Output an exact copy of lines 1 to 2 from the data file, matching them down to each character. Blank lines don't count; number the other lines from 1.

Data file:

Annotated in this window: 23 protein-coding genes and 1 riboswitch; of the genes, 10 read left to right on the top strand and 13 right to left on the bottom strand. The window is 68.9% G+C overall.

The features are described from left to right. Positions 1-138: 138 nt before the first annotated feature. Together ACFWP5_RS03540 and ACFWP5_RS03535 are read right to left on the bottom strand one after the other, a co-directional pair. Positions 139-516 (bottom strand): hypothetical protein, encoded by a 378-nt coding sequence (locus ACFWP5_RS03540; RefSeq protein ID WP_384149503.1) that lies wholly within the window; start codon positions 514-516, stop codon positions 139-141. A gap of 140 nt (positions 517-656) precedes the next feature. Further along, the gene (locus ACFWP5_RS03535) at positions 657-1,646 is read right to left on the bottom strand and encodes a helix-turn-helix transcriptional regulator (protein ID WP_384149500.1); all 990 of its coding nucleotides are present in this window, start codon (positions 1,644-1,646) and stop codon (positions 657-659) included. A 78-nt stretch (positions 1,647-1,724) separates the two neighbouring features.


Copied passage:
Annotated in this window: 23 protein-coding genes and 1 riboswitch; of the genes, 10 read left to right on the top strand and 13 right to left on the bottom strand. The window is 68.9% G+C overall.

The features are described from left to right. Positions 1-138: 138 nt before the first annotated feature. Together ACFWP5_RS03540 and ACFWP5_RS03535 are read right to left on the bottom strand one after the other, a co-directional pair. Positions 139-516 (bottom strand): hypothetical protein, encoded by a 378-nt coding sequence (locus ACFWP5_RS03540; RefSeq protein ID WP_384149503.1) that lies wholly within the window; start codon positions 514-516, stop codon positions 139-141. A gap of 140 nt (positions 517-656) precedes the next feature. Further along, the gene (locus ACFWP5_RS03535) at positions 657-1,646 is read right to left on the bottom strand and encodes a helix-turn-helix transcriptional regulator (protein ID WP_384149500.1); all 990 of its coding nucleotides are present in this window, start codon (positions 1,644-1,646) and stop codon (positions 657-659) included. A 78-nt stretch (positions 1,647-1,724) separates the two neighbouring features.